SHORPY Historic Photo Archive & Fine-Art Prints
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About the Photos

Our holdings include hundreds of glass and film negatives/transparencies that we've scanned ourselves; in addition, many other photos on this site were extracted from reference images (high-resolution tiffs) in the Library of Congress research archive. (To query the database click here.) They are adjusted, restored and reworked by your webmaster in accordance with his aesthetic sensibilities before being downsized and turned into the jpegs you see here. All of these images (including "derivative works") are protected by copyright laws of the United States and other jurisdictions and may not be sold, reproduced or otherwise used for commercial purposes without permission.

© 2019 SHORPY INC.

[REV 25-NOV-2014]

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Denizens of Gonzales: 1939

Denizens of Gonzales: 1939

November 1939. "Street corner in Gonzales, Texas." Medium format acetate negative by Russell Lee for the Farm Security Administration. View full size.

To stay online without a paywall or a lot of pop-up ads, Shorpy needs your help. (Our server rental alone is $3,000 a year.) You can contribute by becoming a Patron, or by purchasing a print from the Shorpy Archive. Or both! Read more about our 2019 pledge drive here. Our last word on the subject is: Thanks!

Sheath Dressing

The two phone cables visible here appear to have a lead sheath. This was pretty standard until sometime after WWII, when various kinds of plastic sheath came into use.

I have a Bell System manual from 1983 that still has a procedure (from 1969) for installing lead splice cases on lead-sheath cable. The case started out as a tube, and if it was pretty close to the diameter of the cable, you were supposed to just beat the ends down to the cable sheath and solder. The splice just to the right of the pole, for the small cable down to the box on the pole, looks to have been done this way.

If the splice case was much larger than the cable, you were expected to cast (!) end plates for the case to match the cable, using a set of molds and a pot of molten lead (!!). You then soldered the end plates to the case, and to the cable.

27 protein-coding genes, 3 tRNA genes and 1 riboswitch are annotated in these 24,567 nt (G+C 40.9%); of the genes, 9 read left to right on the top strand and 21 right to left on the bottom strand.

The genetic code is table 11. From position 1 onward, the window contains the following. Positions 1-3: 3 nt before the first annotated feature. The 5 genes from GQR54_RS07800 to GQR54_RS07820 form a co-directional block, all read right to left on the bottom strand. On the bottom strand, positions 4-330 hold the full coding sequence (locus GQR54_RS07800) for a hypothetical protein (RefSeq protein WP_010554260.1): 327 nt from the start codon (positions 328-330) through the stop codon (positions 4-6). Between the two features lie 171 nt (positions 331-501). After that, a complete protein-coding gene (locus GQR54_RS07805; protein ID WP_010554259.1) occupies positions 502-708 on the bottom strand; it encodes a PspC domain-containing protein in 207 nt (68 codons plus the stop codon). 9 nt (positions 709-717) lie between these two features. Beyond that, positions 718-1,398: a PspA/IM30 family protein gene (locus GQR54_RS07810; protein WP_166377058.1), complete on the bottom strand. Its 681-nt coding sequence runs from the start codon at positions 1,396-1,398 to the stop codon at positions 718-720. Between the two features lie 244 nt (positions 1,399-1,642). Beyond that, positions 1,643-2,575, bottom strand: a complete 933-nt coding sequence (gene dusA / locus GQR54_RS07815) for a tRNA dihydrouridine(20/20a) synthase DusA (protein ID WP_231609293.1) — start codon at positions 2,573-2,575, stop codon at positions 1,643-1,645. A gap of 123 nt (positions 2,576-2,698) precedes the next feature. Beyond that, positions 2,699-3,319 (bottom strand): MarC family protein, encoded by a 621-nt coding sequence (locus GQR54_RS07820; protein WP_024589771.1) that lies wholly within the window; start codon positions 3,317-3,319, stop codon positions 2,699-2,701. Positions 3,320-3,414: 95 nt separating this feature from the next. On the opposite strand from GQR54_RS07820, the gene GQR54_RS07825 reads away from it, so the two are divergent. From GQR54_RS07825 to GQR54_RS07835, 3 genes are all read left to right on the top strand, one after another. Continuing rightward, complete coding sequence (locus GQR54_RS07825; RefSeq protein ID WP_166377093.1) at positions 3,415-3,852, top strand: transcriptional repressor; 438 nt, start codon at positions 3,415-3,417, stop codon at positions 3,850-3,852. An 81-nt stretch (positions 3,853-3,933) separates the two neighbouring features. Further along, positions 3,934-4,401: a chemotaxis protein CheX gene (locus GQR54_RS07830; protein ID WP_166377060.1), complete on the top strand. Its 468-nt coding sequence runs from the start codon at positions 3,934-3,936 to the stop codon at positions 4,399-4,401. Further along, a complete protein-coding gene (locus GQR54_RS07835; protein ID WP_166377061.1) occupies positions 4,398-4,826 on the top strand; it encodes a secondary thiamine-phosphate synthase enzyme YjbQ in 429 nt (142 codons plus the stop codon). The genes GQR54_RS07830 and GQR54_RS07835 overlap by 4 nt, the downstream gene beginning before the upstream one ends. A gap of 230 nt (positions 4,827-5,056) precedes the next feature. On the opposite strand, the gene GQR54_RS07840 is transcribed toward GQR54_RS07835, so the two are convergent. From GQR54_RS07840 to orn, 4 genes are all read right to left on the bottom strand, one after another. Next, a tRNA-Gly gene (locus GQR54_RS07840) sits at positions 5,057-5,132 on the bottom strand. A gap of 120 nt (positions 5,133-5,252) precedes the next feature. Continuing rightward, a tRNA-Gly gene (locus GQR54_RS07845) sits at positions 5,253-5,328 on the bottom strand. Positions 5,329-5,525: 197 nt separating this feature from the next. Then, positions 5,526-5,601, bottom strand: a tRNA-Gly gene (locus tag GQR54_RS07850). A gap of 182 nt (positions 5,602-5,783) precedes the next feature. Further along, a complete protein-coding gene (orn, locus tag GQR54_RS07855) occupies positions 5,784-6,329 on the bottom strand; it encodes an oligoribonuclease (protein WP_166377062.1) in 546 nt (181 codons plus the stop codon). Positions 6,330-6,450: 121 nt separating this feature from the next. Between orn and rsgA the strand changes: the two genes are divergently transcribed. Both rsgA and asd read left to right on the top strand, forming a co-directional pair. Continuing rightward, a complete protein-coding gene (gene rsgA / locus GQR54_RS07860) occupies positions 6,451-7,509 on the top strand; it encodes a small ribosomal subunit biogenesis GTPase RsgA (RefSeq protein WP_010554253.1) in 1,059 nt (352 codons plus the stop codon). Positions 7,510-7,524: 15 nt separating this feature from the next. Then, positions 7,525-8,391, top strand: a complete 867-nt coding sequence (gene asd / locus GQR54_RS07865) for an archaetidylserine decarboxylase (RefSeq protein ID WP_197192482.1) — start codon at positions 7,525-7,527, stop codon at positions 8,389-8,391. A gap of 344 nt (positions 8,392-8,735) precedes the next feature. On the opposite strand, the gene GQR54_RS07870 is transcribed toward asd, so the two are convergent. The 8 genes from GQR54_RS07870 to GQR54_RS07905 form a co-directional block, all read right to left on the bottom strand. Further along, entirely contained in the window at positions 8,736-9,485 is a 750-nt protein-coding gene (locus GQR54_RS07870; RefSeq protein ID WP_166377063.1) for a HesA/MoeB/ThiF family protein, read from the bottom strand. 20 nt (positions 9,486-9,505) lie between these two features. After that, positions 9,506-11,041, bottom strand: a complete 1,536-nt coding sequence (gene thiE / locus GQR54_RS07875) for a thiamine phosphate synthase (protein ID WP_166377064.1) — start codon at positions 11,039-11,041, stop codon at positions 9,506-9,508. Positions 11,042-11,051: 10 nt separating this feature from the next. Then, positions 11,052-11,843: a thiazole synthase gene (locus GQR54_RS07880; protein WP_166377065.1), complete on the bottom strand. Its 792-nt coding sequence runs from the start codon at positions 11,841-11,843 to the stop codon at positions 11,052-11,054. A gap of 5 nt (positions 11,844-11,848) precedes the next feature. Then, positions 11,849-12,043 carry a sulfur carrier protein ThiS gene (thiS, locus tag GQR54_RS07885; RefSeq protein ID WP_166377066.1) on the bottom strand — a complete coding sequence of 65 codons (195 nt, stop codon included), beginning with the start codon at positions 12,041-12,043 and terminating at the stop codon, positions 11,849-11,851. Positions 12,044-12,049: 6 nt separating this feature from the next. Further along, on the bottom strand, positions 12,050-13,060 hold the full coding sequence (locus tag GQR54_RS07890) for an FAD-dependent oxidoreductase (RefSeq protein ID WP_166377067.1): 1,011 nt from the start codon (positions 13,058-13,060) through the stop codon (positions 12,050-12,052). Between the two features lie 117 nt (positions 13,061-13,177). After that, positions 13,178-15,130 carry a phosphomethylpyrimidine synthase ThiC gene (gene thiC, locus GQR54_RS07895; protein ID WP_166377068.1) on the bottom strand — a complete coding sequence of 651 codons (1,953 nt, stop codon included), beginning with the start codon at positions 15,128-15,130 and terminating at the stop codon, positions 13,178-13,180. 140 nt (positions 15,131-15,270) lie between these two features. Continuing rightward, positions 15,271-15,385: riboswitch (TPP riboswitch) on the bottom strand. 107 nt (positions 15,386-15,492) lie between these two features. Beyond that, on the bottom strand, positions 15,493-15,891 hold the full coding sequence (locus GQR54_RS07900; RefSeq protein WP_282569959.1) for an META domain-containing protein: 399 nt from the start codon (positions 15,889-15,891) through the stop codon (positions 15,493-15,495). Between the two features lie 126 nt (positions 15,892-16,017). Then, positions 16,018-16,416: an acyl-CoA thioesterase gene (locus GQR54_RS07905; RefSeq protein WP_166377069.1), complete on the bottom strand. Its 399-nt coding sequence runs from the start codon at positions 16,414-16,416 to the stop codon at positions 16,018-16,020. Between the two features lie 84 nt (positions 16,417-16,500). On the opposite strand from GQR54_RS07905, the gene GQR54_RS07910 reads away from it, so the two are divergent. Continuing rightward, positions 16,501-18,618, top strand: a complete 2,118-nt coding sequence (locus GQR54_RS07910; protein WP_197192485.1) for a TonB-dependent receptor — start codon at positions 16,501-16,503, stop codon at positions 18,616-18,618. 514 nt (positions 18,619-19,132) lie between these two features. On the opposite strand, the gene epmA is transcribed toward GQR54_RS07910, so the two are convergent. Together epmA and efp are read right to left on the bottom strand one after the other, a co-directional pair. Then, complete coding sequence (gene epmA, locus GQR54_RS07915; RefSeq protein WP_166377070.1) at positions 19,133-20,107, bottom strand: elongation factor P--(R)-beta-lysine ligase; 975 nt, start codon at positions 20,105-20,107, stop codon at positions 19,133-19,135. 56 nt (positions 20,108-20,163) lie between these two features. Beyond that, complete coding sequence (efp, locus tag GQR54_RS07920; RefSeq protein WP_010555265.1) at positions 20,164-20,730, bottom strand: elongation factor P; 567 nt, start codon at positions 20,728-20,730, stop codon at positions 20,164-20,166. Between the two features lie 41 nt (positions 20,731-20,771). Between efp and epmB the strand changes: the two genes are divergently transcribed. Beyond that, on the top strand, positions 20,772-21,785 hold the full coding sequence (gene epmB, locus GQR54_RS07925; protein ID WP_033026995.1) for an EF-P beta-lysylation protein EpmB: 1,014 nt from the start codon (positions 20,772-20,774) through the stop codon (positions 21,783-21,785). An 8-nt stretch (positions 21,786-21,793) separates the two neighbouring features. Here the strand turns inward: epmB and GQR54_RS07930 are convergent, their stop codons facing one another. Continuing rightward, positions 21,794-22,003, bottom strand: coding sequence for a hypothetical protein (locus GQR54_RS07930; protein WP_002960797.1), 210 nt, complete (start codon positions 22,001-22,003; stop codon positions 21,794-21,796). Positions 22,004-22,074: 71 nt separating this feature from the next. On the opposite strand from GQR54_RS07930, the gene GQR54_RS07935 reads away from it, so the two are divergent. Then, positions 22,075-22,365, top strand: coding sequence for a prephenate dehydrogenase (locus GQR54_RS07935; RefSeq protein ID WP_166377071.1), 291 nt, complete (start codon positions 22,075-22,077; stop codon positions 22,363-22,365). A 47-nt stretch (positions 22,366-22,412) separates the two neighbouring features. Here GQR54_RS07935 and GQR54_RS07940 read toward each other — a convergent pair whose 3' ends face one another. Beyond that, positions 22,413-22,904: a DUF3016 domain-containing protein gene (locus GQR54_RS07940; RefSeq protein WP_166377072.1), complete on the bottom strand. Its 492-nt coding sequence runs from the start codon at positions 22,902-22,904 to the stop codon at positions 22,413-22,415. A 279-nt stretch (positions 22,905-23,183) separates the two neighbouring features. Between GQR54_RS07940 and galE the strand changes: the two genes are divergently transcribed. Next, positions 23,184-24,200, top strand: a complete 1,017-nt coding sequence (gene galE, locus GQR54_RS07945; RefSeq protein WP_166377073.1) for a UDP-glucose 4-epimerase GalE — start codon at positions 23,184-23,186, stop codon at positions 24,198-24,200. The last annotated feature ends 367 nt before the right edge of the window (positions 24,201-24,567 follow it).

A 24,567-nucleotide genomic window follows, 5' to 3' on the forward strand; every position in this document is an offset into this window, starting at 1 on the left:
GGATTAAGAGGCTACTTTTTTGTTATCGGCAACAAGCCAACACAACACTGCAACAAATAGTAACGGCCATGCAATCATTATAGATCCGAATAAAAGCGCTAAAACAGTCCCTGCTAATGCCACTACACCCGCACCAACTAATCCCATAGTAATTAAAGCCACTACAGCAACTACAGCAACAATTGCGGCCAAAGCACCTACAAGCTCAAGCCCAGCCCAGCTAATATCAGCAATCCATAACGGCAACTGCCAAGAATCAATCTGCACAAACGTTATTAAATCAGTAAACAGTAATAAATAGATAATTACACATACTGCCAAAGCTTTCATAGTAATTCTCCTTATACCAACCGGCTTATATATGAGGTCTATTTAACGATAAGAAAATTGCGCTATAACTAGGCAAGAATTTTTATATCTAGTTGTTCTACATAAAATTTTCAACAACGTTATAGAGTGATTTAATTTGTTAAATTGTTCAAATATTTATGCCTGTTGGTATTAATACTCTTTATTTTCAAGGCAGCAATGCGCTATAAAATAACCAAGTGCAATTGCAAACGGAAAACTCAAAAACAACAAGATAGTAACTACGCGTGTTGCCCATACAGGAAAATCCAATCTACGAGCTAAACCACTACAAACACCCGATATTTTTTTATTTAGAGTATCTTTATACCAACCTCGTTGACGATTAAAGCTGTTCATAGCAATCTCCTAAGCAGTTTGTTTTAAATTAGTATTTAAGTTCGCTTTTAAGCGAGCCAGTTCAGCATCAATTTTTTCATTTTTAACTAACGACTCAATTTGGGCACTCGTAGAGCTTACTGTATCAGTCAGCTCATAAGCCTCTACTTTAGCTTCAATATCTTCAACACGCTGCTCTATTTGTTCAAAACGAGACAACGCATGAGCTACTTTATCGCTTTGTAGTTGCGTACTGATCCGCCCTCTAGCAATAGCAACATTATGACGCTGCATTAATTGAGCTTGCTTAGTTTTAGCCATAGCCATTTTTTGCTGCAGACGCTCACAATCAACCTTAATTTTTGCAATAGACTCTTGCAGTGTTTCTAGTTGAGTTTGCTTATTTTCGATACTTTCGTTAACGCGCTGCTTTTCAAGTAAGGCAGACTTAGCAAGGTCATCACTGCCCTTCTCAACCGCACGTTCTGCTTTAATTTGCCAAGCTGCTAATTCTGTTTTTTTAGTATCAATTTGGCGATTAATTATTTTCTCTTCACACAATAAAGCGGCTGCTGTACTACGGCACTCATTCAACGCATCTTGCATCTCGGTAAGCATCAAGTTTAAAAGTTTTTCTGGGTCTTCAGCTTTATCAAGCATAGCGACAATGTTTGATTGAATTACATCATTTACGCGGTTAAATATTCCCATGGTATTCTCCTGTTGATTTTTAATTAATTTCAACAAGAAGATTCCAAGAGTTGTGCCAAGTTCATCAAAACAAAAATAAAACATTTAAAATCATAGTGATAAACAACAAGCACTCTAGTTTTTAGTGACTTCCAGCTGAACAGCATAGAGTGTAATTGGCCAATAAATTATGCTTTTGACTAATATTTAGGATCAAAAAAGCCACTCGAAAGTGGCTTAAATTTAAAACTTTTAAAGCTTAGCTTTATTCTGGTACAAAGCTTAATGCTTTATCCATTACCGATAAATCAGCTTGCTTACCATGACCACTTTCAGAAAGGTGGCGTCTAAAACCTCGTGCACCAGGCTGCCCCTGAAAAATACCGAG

A little later on, Ma Bell figured out that lead might not exactly be good for you. There are some additional procedures (from 1979) about using some goop on the lead before you used a wire brush on it (to contain the dust), that it was important to pull lead cable out of a manhole without scraping it on the edge of the hole (to avoid dust), and that employees were only allowed to work half a day handling lead cable.

Great types

I mean no disrespect to the men in this photograph, but each could easily be a caricature (from left): the plywood cowboy silhouette cutout with bent knee; the friendly Latino sidekick; the slack-jawed yokel using every ounce of his concentration to roll a cigarette; the toothless old git; and the black dude with the great shoes and hat at an extreme angle, striking a crazy pose.

Come and Take It

Freddy223's Google picture is from 2011 and the Guadalajara is now history. The 2016 picture shows unfortunate alterations that will soon become outdoor seating for the Come and Take It Bar and Grill which, to date, seems to be surviving.

["Unfortunate"? Looks nice to me. - Dave]

In 80 years

... nothing has changed in the way shirts are wrapped. It takes 10 minutes to get all the pins out!

St. George at St. Joseph

Storefronts are changed but this is the same building. Even the telephone pole and fire hydrant are in the same place.

Start 'em young

Future shopper checking out the shirt display.

Open For Business

1915 - On February 5, the Guadalupe Sanitarium is now open and has two patients.


I noticed the sign at the very top of the building.

Still There

SHORPY OLD PHOTO ARCHIVE | History in HD is a vintage photo archive featuring thousands of high-definition images from the 1850s to 1960s. (Available as fine-art prints from the Shorpy Archive.) The site is named after Shorpy Higginbotham, a teenage coal miner who lived 100 years ago.

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